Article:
Disability Pilates: Exercises for Disabled and Seniors
Disabled World (disabled-world.com)
Revised/Updated: Tuesday, 21st May 2019
Pilates Exercises for seniors, people with disabilities and or health conditions, includes examples and lists local Pilates classes.
Pilates is a physical fitness system developed in the early 20th century by Joseph Pilates in Germany. As of 2005 there are 11 million people who practice the discipline regularly and 14,000 instructors in the United States.
Pilates is defined as an exercise system that focuses on stretching and strengthening the whole body to improve balance, muscle-strength, flexibility and posture. Pilates fitness system was developed in the early 20th century by the Greek German-born Joseph Pilates. It is especially practiced in the United States (where Pilates lived, developed and taught his method) and the United Kingdom (where he lived and taught early stages of his method).
Pilates (or the Pilates method)
Female practicing a Pilates pose.
A series of about 500 exercises inspired by calisthenics, yoga and ballet that improves flexibility, strength, balance and body awareness. It was devised in the 1920s by physical trainer Joseph Pilates as a way to help injured athletes and dancers safely return to exercise and maintain their fitness.
Pilates basics are designed around helping you to get stronger, more flexible and even to have improved coordination. Pilates also uses specific sequential breathing methods combined with intense concentration on a specific body part to create an effective exercise routine.
Pilates is one of the most popular exercise regimes today but many people still wonder if it is only for toning and sculpting or if you can lose weight with Pilates as well. Pilates has been designed to strengthen and tone your core muscles but of course your other muscle groups are included in the workout as well. In order to utilize Pilates to lose weight you will have to combine this unique styled workout with another form of cardio.
Keep in mind that Pilates offers an all around exercise method; not only is it low impact, but you gain a better posture and your muscle tone is improved. You study how to align your spine, creating the illusion of thigh lengthening and building a stronger, better posture. This program keeps arthritis sufferers free from stiffness and pain, so working out doesn't need to hurt any longer.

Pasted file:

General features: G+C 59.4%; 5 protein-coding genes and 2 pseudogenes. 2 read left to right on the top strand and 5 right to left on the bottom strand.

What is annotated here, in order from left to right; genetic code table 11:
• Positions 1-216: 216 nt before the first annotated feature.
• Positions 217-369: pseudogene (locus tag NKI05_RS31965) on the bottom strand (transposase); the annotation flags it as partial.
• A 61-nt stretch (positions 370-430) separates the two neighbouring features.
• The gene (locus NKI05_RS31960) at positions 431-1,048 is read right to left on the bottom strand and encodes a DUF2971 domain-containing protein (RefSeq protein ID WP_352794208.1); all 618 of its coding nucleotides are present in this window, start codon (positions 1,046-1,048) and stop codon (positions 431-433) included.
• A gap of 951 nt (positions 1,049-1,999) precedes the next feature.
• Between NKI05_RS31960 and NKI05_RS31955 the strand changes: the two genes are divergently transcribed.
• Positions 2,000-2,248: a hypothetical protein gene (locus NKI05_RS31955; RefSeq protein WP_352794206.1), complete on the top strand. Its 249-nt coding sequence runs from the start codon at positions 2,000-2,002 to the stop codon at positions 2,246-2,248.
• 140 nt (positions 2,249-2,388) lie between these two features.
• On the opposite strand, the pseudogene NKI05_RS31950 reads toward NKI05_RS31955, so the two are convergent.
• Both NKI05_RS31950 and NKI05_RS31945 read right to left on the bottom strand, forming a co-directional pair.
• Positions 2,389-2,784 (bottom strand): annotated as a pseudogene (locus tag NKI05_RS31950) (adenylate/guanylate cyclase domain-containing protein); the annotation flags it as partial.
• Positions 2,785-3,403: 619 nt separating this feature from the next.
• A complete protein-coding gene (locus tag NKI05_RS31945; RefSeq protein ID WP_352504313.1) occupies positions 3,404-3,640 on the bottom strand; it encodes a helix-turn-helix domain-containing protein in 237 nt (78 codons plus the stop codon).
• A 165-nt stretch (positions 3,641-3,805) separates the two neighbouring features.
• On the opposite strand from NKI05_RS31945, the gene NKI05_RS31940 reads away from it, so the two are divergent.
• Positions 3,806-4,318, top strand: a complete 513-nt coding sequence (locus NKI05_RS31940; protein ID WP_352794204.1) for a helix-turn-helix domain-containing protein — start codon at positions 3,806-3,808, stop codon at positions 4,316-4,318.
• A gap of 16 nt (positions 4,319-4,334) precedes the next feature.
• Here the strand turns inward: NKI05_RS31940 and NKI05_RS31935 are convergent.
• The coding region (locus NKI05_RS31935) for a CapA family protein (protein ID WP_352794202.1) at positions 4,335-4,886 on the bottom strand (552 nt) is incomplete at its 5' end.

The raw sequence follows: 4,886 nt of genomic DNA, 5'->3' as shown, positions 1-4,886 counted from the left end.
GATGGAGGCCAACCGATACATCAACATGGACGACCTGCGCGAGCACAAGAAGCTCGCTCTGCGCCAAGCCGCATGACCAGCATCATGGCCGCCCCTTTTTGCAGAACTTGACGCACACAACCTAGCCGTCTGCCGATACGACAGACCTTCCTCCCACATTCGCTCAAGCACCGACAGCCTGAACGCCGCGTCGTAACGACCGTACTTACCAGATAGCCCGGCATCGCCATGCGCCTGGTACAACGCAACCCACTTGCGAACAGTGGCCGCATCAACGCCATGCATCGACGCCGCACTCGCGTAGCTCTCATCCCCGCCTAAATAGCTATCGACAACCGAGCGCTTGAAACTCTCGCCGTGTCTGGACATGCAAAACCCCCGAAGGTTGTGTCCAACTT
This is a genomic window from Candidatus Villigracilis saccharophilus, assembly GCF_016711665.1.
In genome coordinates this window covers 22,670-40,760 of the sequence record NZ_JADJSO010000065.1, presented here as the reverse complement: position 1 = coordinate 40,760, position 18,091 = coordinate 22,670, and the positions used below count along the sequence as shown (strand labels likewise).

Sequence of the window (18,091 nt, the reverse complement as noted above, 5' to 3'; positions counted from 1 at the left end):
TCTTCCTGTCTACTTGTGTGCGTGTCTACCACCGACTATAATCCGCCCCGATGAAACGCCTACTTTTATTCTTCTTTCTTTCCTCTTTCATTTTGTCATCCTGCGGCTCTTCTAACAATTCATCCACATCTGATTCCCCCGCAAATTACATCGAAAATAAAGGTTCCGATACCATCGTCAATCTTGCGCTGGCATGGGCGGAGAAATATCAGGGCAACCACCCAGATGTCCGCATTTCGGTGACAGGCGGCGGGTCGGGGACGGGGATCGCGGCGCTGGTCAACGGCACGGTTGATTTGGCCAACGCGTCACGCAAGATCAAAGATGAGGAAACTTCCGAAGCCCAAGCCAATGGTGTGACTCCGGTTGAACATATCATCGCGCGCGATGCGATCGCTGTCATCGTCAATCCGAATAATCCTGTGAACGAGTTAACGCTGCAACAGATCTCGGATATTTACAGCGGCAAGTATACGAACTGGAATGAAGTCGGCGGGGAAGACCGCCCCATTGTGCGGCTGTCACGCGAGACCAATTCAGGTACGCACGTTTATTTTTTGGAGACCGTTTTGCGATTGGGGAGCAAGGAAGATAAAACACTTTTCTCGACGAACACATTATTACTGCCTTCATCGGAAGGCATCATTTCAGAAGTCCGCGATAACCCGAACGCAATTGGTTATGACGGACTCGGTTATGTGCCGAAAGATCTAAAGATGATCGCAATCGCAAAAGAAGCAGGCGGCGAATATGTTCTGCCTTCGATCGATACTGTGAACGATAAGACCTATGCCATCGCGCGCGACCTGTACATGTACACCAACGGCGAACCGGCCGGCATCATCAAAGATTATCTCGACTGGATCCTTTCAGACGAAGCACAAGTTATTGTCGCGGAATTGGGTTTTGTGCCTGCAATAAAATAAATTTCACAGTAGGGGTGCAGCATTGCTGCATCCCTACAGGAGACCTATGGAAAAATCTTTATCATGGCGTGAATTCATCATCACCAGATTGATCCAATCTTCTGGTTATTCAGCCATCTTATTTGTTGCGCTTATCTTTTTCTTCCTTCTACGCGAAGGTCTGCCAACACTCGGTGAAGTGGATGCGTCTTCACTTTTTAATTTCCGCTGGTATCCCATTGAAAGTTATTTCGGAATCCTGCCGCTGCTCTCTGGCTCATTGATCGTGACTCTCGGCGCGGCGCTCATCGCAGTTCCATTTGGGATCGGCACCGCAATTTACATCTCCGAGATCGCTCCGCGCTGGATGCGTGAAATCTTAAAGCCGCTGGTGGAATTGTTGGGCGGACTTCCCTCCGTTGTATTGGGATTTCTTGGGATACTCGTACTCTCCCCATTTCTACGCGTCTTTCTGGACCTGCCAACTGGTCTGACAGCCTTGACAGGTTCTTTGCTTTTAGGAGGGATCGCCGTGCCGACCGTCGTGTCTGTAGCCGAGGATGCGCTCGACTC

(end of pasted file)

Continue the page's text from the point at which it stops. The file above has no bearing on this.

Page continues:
Because Pilates has such a low impact, you can decrease stiffness and joint pain at the same time you boost muscle strength, stamina and flexibility. Cardiac health improves. You may even lose weight, although usually it takes a few months until you learn all the best exercises and routines for keeping the pain under control.
Flexibility is important for arthritis sufferers:
With Pilates exercise moves, the sheer range of motion raises the body's flexibility and improves stiffness.
Muscles become stronger, lending more support for arthritic joints.
Combining gentle Pilates with aerobics can burn off even more calories, and keeping your weight down helps lower stresses on your joints.
With Pilates, one of the very first things you will need to learn is to focus on the "powerhouse" or the core of your body. It is just a fancy way of saying "your abdomen". The basics of Pilates teach that if you work your body movements from the core or the powerhouse, then your muscles will move more easily and fully through their entire range of motion.
The Pilates Rehabilitation Series instructs students in the use of a Nagi-evolved classification system of disability.
The Nagi model includes four classifications that aid in determining the severity of disability, and identifies the best path of care.
The classifications include pathology, impairment, functional limitation, and disability. The use of this model improves the holistic implementation of Pilates to meet the individual needs of patients in an evidence based structure.
Facts Regarding Pilates
- Pilates isn't an effective activity for losing weight.
- Pilates improves flexibility, builds strength and develops control and endurance in the whole human body.
- There's some evidence that pilates can provide pain relief to people with non-specific lower back pain.
- Pilates can help improve posture, muscle tone and flexibility, core strength and joint mobility, as well as relieve stress and tension.
- Both pilates and yoga focus on developing strength, balance, flexibility, posture and good breathing technique.
- Pilates aims for elegant sufficiency of movement, creating flow through the use of appropriate transitions.
- Pilates can be adapted to raise the fitness levels of someone less active, and it can challenge someone very fit.
- Pilates demands intense focus - You have to concentrate on what you're doing all the time. And you must concentrate on your entire body for smooth movements.
Always consult with your doctor before embarking on any new fitness program, especially if you are over 40 years, have a pre-existing medical condition, or haven't exercised in a long time.
Subtopics and Associated Subjects
- 1 - Improving Mobility with Pilates : Mary Kay Foley (2009/09/30)
- 2 - Pilates Strength Exercises : Steven Giles (2009/02/25)
- 3 - Advanced Pilates Exercises : Steven Giles (2009/02/25)
- 4 - Pilates Exercise Ball Workouts : Disabled World (2009/02/25)
- 5 - Pilates for Men : Steven Giles (2009/02/25)
- 6 - Pilates Exercises for Beginners : Steven Giles (2009/02/25)
- 7 - Pilates Exercises for Back Pain : Steven G. (2009/02/12)